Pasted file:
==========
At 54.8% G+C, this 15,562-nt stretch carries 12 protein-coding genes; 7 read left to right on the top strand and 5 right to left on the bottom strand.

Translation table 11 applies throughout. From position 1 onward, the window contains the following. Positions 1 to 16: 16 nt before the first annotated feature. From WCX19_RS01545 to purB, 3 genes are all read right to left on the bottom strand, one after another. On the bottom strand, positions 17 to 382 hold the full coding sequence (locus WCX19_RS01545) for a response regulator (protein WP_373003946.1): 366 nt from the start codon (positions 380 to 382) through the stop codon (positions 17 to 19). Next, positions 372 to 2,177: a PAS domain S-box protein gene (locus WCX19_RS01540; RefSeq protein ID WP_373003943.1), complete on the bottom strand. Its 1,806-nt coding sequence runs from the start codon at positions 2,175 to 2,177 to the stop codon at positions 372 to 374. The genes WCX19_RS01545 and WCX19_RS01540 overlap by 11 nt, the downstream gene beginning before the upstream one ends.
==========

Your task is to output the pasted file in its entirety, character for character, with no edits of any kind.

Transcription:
At 54.8% G+C, this 15,562-nt stretch carries 12 protein-coding genes; 7 read left to right on the top strand and 5 right to left on the bottom strand.

Translation table 11 applies throughout. From position 1 onward, the window contains the following. Positions 1 to 16: 16 nt before the first annotated feature. From WCX19_RS01545 to purB, 3 genes are all read right to left on the bottom strand, one after another. On the bottom strand, positions 17 to 382 hold the full coding sequence (locus WCX19_RS01545) for a response regulator (protein WP_373003946.1): 366 nt from the start codon (positions 380 to 382) through the stop codon (positions 17 to 19). Next, positions 372 to 2,177: a PAS domain S-box protein gene (locus WCX19_RS01540; RefSeq protein ID WP_373003943.1), complete on the bottom strand. Its 1,806-nt coding sequence runs from the start codon at positions 2,175 to 2,177 to the stop codon at positions 372 to 374. The genes WCX19_RS01545 and WCX19_RS01540 overlap by 11 nt, the downstream gene beginning before the upstream one ends.